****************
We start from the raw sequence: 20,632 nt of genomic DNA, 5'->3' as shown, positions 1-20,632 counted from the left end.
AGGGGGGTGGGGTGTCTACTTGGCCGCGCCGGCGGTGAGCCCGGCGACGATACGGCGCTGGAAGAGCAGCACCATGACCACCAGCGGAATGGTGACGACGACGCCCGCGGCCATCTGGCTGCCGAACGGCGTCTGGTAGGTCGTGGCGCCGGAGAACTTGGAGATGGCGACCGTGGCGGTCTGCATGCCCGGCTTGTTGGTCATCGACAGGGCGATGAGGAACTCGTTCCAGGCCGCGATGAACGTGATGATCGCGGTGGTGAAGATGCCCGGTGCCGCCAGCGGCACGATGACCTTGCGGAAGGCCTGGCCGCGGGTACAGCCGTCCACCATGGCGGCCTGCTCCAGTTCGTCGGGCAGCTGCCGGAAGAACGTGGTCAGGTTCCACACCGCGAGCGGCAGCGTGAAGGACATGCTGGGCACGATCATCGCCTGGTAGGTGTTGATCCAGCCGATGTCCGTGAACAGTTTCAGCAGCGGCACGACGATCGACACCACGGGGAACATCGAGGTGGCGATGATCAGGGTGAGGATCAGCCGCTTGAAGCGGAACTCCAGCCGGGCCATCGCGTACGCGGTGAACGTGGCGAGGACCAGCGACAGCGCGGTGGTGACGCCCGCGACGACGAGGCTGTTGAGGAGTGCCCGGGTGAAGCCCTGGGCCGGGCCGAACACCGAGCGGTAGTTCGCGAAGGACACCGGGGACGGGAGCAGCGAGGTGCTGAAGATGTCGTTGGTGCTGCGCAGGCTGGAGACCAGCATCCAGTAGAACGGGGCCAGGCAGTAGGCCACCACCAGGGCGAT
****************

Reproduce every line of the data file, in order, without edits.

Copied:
We start from the raw sequence: 20,632 nt of genomic DNA, 5'->3' as shown, positions 1-20,632 counted from the left end.
AGGGGGGTGGGGTGTCTACTTGGCCGCGCCGGCGGTGAGCCCGGCGACGATACGGCGCTGGAAGAGCAGCACCATGACCACCAGCGGAATGGTGACGACGACGCCCGCGGCCATCTGGCTGCCGAACGGCGTCTGGTAGGTCGTGGCGCCGGAGAACTTGGAGATGGCGACCGTGGCGGTCTGCATGCCCGGCTTGTTGGTCATCGACAGGGCGATGAGGAACTCGTTCCAGGCCGCGATGAACGTGATGATCGCGGTGGTGAAGATGCCCGGTGCCGCCAGCGGCACGATGACCTTGCGGAAGGCCTGGCCGCGGGTACAGCCGTCCACCATGGCGGCCTGCTCCAGTTCGTCGGGCAGCTGCCGGAAGAACGTGGTCAGGTTCCACACCGCGAGCGGCAGCGTGAAGGACATGCTGGGCACGATCATCGCCTGGTAGGTGTTGATCCAGCCGATGTCCGTGAACAGTTTCAGCAGCGGCACGACGATCGACACCACGGGGAACATCGAGGTGGCGATGATCAGGGTGAGGATCAGCCGCTTGAAGCGGAACTCCAGCCGGGCCATCGCGTACGCGGTGAACGTGGCGAGGACCAGCGACAGCGCGGTGGTGACGCCCGCGACGACGAGGCTGTTGAGGAGTGCCCGGGTGAAGCCCTGGGCCGGGCCGAACACCGAGCGGTAGTTCGCGAAGGACACCGGGGACGGGAGCAGCGAGGTGCTGAAGATGTCGTTGGTGCTGCGCAGGCTGGAGACCAGCATCCAGTAGAACGGGGCCAGGCAGTAGGCCACCACCAGGGCGAT